Names of Kelowna: Why was Pandosy Street first called Pendozi?

Is it Pendozi or Pandosy?

This is the first in a regular series of stories exploring the origins and history behind the names of the streets, mountains and communities of the Central Okanagan.


Say them together and it could be easy to see how the name Pandosy could come out as Pendozi, especially if you had no reference as would have been the case in the late 1800s and early 1900s.

It's widely known that Father Charles Pandosy was the first European to come to the Kelowna region, settling in an area near what is now Mission Creek. He settled into a log home with a church building on the ground floor.

Calling it Mission of the Immaculate Conception, the name would later be lent to the area (Mission) and the nearby creek years later.

And, while we now recognize the first European settler with the Father Pandosy Mission historical site and a street bisecting the city's downtown, it took some time before the spelling P-A-N-D-O-S-Y became recognized as such.

According to notations contained within the 18th report of the Okanagan Historical Society in 1954, there was some doubt over the exact spelling.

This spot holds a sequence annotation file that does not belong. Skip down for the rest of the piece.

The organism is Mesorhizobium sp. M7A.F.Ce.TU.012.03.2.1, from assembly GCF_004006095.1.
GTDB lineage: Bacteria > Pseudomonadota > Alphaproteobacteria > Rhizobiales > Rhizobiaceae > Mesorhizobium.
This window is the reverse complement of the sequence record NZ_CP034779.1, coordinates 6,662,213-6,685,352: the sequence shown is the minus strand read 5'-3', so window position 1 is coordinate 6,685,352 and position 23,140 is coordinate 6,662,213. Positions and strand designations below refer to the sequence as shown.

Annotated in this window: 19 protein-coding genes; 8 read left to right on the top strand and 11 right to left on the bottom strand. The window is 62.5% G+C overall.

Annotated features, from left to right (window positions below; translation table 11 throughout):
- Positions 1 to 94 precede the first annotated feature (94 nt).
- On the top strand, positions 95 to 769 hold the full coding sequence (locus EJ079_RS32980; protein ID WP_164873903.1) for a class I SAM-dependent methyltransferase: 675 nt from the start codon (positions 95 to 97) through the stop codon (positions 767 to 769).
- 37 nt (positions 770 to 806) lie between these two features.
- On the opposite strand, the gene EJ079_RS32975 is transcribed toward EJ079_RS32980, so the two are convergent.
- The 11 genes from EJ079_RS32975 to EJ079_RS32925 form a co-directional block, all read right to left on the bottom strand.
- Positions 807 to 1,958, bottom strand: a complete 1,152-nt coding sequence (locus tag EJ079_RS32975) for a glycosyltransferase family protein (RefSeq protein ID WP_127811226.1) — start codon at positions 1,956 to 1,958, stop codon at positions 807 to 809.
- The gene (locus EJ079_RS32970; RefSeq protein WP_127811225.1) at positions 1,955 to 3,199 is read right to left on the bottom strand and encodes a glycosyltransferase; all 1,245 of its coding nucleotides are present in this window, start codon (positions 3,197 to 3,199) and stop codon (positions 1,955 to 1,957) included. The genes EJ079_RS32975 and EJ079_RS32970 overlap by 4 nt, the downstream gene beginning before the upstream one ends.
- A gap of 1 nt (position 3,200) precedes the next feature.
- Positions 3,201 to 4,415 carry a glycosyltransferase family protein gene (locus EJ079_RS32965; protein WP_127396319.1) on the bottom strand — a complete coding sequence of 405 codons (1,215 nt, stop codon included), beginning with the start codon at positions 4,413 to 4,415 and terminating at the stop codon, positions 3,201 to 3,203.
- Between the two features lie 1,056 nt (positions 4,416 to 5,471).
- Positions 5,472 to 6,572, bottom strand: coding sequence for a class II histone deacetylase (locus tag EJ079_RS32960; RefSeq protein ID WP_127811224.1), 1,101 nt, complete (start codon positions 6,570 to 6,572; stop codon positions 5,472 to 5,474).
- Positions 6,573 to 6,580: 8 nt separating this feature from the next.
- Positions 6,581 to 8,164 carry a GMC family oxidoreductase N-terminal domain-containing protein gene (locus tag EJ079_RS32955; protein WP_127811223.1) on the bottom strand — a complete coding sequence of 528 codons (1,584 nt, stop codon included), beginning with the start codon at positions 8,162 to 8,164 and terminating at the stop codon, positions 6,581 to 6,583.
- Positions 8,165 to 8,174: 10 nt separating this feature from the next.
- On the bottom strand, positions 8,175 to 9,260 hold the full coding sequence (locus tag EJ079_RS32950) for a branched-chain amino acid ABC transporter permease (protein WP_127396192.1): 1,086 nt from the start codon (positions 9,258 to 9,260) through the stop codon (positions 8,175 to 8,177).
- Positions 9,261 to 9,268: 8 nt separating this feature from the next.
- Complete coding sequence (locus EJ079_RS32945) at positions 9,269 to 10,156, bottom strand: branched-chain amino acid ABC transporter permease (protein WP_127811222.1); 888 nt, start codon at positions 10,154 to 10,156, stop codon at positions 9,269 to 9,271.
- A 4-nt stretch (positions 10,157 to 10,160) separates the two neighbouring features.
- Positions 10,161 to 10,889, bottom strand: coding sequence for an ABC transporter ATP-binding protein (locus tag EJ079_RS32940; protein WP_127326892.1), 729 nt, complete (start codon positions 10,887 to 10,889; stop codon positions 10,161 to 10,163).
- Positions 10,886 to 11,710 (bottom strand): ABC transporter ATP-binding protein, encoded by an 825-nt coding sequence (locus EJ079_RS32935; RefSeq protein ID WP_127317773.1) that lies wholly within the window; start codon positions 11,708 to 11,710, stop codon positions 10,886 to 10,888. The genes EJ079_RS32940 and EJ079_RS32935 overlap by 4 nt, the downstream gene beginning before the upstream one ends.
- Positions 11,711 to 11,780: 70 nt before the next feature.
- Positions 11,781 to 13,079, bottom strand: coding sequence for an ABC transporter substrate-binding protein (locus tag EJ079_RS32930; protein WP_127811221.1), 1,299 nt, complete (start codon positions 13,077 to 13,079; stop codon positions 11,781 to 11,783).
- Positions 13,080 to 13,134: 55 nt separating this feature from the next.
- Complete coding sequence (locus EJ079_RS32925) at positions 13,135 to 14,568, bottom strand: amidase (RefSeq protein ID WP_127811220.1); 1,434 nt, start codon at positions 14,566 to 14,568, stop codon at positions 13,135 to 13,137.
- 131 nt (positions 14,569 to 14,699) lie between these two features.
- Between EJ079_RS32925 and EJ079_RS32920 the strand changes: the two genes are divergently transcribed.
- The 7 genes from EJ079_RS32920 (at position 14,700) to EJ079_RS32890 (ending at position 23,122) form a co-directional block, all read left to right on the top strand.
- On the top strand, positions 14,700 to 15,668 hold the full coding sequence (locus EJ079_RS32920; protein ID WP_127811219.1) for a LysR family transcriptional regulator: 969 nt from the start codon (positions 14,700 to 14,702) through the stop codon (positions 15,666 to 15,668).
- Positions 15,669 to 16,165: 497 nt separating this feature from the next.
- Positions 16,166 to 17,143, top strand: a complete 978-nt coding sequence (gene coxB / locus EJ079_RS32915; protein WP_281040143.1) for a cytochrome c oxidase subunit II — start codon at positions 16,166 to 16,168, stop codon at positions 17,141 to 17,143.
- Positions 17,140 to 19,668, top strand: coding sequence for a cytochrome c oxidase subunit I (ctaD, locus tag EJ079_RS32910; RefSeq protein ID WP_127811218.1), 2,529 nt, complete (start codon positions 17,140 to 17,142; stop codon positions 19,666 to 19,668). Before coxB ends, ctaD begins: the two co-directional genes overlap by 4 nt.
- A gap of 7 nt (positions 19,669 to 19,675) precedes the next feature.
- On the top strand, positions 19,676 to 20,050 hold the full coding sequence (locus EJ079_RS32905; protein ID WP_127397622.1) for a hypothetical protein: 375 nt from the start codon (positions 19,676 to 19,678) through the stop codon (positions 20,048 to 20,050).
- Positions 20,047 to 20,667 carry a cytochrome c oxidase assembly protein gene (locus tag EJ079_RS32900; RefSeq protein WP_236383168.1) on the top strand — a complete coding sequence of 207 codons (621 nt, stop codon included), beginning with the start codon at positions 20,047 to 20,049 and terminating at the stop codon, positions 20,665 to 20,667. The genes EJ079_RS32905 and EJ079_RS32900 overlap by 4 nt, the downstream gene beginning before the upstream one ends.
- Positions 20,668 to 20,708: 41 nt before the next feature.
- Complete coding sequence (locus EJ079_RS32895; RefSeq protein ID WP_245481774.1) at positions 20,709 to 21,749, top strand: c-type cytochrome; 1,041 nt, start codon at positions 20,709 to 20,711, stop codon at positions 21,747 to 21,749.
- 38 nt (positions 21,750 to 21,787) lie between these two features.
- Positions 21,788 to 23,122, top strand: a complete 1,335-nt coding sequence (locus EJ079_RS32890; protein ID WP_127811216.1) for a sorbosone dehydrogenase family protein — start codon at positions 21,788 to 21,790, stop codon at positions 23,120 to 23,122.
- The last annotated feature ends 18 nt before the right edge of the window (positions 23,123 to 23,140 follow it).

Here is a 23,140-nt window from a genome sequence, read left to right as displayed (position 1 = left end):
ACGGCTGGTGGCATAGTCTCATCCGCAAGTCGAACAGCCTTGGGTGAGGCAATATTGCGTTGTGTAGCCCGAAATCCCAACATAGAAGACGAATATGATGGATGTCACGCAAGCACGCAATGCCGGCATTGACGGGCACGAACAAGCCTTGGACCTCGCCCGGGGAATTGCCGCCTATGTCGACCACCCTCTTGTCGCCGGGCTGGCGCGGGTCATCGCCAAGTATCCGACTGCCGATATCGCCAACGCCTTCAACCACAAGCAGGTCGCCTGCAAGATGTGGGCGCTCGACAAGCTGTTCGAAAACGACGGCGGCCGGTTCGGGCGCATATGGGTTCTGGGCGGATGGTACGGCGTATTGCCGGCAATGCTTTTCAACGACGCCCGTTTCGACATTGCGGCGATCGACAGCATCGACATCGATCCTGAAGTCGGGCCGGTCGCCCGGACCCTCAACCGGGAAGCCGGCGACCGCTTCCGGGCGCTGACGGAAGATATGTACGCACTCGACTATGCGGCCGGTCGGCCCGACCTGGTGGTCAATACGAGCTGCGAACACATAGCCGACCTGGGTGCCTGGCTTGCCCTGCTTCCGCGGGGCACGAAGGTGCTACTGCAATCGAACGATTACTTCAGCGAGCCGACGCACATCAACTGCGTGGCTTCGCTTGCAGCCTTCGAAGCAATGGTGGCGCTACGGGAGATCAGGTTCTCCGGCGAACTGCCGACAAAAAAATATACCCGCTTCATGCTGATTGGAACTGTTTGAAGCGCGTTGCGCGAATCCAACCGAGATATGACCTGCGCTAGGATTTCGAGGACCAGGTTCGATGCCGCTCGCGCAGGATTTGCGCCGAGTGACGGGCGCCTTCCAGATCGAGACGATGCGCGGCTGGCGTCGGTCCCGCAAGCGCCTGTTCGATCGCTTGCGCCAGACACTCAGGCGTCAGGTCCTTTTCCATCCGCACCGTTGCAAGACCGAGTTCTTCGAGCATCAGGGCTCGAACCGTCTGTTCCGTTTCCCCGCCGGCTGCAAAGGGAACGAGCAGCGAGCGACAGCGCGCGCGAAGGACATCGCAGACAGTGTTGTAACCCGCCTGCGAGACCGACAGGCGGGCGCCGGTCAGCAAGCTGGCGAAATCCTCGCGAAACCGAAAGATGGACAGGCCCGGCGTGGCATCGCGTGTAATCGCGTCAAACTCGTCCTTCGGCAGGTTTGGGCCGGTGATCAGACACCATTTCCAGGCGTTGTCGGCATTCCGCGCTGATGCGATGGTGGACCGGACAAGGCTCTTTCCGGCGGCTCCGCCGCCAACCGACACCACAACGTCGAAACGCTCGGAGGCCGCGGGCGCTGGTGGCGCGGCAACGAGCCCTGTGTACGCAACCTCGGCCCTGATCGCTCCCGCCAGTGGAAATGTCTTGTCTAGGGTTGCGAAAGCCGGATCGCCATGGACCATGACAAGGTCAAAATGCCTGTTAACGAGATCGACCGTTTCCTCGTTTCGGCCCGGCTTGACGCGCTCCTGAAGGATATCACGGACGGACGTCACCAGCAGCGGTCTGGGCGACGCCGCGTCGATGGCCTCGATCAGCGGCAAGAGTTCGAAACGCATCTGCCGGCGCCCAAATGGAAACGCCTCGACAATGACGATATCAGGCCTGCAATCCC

According to the historical society, original plans for the township of Kelowna in 1892 included a street named Pendozi. In 1939, a ferry to shuttle passengers between Kelowna and Westbank was commissioned by the province.

Residents of Kelowna suggested she be named the MV Pendozi.

According to records, people in Kelowna knew of the error but made no effort to correct it.

Eventually, over time, the name was changed to the correct spelling.

F.M. Buckland was one of those who led the charge to change the spelling based on a signature of Charles Pandosy from a Baptismal register.

There are still some remnants of the old spelling.

Pendozi Machine Shop, now on Kirschner Road, was once located on Pendozi then Pandosy Street.

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